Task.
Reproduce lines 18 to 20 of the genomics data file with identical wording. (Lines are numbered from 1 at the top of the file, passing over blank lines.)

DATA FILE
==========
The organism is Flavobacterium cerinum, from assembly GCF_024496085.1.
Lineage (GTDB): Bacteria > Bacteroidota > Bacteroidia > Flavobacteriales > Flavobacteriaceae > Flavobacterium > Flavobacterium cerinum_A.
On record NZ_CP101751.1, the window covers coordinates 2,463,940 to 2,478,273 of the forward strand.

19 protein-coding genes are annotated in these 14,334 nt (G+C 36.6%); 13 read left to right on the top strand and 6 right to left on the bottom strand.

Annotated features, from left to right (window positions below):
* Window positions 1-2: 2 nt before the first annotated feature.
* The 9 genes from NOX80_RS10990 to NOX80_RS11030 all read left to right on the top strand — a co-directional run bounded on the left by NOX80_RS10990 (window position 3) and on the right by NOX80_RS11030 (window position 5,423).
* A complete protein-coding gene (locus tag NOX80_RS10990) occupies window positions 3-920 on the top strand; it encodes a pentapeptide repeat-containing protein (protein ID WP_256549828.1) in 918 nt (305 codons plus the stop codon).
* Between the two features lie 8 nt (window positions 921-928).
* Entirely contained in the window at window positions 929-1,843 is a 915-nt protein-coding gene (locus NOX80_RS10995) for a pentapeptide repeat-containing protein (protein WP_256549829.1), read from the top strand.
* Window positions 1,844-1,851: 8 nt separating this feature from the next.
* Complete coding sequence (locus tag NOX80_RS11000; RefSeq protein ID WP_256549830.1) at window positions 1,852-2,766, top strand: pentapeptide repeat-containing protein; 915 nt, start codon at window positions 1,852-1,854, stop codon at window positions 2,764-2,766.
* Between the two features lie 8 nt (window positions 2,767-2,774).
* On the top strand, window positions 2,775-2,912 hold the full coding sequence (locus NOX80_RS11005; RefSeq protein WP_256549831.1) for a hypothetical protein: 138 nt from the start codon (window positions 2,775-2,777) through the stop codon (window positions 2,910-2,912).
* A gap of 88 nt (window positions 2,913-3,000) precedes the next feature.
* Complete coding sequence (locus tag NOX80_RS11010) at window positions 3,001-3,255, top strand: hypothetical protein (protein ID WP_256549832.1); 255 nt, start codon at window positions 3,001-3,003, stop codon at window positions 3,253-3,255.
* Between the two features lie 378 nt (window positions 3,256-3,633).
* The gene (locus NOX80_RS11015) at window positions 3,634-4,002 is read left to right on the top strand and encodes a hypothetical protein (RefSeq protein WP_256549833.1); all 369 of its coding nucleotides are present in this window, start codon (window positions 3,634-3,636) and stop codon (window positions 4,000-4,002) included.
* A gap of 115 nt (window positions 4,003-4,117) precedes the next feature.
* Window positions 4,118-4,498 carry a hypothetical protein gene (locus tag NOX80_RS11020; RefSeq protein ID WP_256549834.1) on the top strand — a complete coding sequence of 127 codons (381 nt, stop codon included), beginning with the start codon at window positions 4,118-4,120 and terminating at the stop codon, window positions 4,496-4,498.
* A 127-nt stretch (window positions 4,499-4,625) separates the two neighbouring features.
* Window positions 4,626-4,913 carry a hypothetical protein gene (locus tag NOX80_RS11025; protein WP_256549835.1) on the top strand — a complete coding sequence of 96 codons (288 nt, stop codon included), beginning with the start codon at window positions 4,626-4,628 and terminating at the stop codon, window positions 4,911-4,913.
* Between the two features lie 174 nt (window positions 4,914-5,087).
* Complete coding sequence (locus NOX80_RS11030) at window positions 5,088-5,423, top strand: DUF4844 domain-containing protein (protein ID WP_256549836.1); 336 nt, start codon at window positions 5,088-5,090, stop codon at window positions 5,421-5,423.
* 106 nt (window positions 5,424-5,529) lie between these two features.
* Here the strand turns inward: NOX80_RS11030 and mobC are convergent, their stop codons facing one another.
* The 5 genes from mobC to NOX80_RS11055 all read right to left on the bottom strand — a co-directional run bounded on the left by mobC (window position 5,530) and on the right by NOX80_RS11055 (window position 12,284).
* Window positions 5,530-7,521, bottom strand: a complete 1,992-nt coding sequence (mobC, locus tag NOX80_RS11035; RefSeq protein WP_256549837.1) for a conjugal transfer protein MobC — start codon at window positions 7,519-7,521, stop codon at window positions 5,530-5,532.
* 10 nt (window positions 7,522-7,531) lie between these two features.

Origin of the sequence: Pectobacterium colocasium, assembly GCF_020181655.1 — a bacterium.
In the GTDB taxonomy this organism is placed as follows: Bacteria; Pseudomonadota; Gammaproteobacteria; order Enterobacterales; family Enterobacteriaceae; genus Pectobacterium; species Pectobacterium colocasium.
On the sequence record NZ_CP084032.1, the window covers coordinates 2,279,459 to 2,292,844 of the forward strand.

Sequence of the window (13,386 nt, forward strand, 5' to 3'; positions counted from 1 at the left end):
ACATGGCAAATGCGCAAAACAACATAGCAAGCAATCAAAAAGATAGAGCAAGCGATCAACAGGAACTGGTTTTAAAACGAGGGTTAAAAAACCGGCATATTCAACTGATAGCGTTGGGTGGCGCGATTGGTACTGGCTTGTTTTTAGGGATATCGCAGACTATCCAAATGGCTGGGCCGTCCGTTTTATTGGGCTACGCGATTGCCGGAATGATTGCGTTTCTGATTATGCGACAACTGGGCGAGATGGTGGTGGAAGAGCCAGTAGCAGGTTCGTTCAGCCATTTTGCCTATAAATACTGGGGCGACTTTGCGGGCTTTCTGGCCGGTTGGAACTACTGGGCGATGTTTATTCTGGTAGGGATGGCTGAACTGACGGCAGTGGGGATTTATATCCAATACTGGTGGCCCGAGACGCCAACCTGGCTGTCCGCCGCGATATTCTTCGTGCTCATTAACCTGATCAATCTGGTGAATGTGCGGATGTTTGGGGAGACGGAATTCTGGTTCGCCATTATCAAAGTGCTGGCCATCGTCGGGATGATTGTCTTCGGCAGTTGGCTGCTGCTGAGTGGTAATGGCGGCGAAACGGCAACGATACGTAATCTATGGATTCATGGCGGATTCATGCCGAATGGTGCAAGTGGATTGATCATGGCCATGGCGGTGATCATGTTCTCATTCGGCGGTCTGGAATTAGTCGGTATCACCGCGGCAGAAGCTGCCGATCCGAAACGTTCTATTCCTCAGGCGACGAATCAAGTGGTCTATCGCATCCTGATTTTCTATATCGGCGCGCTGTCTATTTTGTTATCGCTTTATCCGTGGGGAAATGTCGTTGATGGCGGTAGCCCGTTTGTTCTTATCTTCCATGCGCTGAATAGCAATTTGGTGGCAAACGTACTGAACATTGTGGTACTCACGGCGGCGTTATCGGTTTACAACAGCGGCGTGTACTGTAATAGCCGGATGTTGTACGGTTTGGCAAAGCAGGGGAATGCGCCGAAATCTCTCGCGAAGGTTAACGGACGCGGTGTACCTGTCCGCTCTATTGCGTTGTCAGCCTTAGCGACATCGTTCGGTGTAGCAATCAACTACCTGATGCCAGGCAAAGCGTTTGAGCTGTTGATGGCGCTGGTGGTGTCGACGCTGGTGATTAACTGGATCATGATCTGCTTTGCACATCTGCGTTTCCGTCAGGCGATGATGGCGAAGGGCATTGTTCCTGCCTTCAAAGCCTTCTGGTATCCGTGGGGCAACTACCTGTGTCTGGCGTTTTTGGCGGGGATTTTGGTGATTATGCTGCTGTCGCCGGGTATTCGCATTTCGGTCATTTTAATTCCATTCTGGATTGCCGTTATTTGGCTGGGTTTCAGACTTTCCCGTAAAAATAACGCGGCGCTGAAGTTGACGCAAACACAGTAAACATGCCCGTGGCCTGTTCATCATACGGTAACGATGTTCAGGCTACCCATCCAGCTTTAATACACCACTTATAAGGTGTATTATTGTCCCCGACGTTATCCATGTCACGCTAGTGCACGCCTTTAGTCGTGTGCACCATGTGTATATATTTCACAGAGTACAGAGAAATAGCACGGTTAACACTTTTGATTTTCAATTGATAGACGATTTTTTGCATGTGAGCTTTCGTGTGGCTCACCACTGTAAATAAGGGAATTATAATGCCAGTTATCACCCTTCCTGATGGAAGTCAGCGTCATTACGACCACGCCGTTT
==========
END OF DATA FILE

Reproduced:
* The gene (locus NOX80_RS11015) at window positions 3,634-4,002 is read left to right on the top strand and encodes a hypothetical protein (RefSeq protein WP_256549833.1); all 369 of its coding nucleotides are present in this window, start codon (window positions 3,634-3,636) and stop codon (window positions 4,000-4,002) included.
* A gap of 115 nt (window positions 4,003-4,117) precedes the next feature.
* Window positions 4,118-4,498 carry a hypothetical protein gene (locus tag NOX80_RS11020; RefSeq protein ID WP_256549834.1) on the top strand — a complete coding sequence of 127 codons (381 nt, stop codon included), beginning with the start codon at window positions 4,118-4,120 and terminating at the stop codon, window positions 4,496-4,498.